Article

The σE stress response is required for stress‐induced mutation and amplification in Escherichia coli

Department of Molecular and Human Genetics, Baylor College of Medicine, Houston, TX 77030-3411, USA.
Molecular Microbiology (Impact Factor: 5.03). 05/2010; 77(2):415-30. DOI: 10.1111/j.1365-2958.2010.07213.x
Source: PubMed

ABSTRACT Pathways of mutagenesis are induced in microbes under adverse conditions controlled by stress responses. Control of mutagenesis by stress responses may accelerate evolution specifically when cells are maladapted to their environments, i.e. are stressed. Stress-induced mutagenesis in the Escherichia coli Lac assay occurs either by 'point' mutation or gene amplification. Point mutagenesis is associated with DNA double-strand-break (DSB) repair and requires DinB error-prone DNA polymerase and the SOS DNA-damage- and RpoS general-stress responses. We report that the RpoE envelope-protein-stress response is also required. In a screen for mutagenesis-defective mutants, we isolated a transposon insertion in the rpoE P2 promoter. The insertion prevents rpoE induction during stress, but leaves constitutive expression intact, and allows cell viability. rpoE insertion and suppressed null mutants display reduced point mutagenesis and maintenance of amplified DNA. Furthermore, sigma(E) acts independently of stress responses previously implicated: SOS/DinB and RpoS, and of sigma(32), which was postulated to affect mutagenesis. I-SceI-induced DSBs alleviated much of the rpoE phenotype, implying that sigma(E) promoted DSB formation. Thus, a third stress response and stress input regulate DSB-repair-associated stress-induced mutagenesis. This provides the first report of mutagenesis promoted by sigma(E), and implies that extracytoplasmic stressors may affect genome integrity and, potentially, the ability to evolve.

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Available from: Christophe Herman, Aug 29, 2015
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    • "We find, as shown in Figure 1C, that RpoS level changes regulation of both repair systems simultaneously , so both together contribute to SIM, even though different networks regulate the two processes (Al Mamun et al. 2012; Gutierrez et al. 2013). For example, other influences besides RpoS (such as from RpoE;Gibson et al. 2010) may additionally affect the overall mutation rate. Nevertheless , the mutation rate threshold in Figure 1 is correlated with the regulation of mutS and dinB in the strains set. "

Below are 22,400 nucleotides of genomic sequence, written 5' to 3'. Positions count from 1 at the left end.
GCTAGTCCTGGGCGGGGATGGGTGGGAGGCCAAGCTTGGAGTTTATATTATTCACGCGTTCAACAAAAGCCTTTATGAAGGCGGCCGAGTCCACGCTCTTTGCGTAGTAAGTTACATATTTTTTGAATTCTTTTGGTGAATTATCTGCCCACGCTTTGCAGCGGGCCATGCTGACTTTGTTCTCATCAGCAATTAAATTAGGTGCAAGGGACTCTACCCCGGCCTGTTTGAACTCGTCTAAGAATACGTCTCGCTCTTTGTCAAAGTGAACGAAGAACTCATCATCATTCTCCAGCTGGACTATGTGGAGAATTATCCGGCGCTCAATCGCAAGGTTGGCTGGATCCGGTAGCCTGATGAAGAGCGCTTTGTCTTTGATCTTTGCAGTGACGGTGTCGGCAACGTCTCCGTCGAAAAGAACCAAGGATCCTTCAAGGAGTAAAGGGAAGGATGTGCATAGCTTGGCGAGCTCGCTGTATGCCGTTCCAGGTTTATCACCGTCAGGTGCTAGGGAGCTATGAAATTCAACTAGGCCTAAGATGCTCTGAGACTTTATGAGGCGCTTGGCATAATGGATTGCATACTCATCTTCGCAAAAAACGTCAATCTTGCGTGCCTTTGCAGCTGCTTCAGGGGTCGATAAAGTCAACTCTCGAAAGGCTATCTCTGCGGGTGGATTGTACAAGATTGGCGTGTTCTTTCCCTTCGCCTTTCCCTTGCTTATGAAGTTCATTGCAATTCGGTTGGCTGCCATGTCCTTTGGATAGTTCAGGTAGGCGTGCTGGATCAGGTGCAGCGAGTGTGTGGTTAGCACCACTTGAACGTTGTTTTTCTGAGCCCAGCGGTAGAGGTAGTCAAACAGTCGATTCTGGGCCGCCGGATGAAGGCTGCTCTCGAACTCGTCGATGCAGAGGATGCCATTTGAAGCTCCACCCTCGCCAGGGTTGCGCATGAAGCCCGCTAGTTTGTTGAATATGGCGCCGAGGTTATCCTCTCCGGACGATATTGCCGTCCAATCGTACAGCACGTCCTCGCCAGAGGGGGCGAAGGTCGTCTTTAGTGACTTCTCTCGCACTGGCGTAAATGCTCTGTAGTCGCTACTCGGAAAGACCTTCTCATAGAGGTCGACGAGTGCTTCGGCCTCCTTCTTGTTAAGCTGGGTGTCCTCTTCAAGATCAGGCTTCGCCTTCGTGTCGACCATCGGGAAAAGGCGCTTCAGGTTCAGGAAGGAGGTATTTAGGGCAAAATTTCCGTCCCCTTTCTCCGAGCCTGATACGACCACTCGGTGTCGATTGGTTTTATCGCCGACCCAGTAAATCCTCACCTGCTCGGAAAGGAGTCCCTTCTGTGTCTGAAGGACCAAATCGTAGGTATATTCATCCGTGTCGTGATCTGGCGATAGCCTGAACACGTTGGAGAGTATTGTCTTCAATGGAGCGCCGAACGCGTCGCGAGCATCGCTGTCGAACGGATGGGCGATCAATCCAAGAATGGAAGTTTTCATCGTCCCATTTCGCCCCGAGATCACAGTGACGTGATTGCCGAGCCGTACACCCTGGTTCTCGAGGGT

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    ABSTRACT: Evolutionary innovations are dependent on mutations. Mutation rates are increased by adverse conditions in the laboratory but there is no evidence that stressful environments that do not directly impact on DNA leave a mutational imprint on extant genomes. Mutational spectra in the laboratory are normally determined with unstressed cells but are unavailable with stressed bacteria. To by-pass problems with viability, selection effects and growth rate differences due to stressful environments, in this study we used a set of genetically engineered strains to identify the mutational spectrum associated with nutritional stress. The strain set members each had a fixed level of the master regulator protein, RpoS, which controls the general stress response of Escherichia coli. By assessing mutations in cycA gene from 485 cycloserine resistant mutants collected from as many as independent cultures with three distinct perceived stress (RpoS) levels, we were able establish a dose-dependent relationship between stress and mutational spectra. The altered mutational patterns included base pair substitutions, single base pair indels, longer indels and transpositions of different insertion sequences. The mutational spectrum of low-RpoS cells closely matches the genome-wide spectrum previously generated in laboratory environments, while the spectra of high-RpoS, high perceived stress cells more closely matches spectra found in comparisons of extant genomes. Our results offer an explanation of the uneven mutational profiles such as the transition-transversion biases observed in extant genomes and provide a framework for assessing the contribution of stress-induced mutagenesis to evolutionary transitions and the mutational emergence of antibiotic resistance and disease states.
    Molecular Biology and Evolution 11/2014; 32(2). DOI:10.1093/molbev/msu306 · 14.31 Impact Factor
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    • "Repair of DSBs by HR in E. coli is non-mutagenic in unstressed cells, but under stress, switches to a mutagenic mode that is activated by stress responses (Ponder et al., 2005; Shee et al., 2011). This mutagenic repair of DNA breaks requires proteins that mend DSBs by HR, error-prone DNA polymerases, activation of SOS DDR, the controlled general and starvation stress response (RpoS), and a membrane protein stress response (RpoE), that promotes spontaneous DNA breakage in some DNA regions (Gibson et al., 2010). RpoS controls the switch that changes the normally high-fidelity process of DSBR via HR to an error-prone one. "
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    Frontiers in Genetics 06/2014; 5:175. DOI:10.3389/fgene.2014.00175
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    • "We also identified CDSs for the subunits of the RNA polymerase RpoA, RpoB, RpoC, and a member of the extracytoplasmic function (ECF) subfamily RpoE. The latter responds to signals from the external environment, presence of misfolded proteins and heat/oxidative stress in other bacteria [41-44] and presumably performs similar functions for M. haemofelis. "
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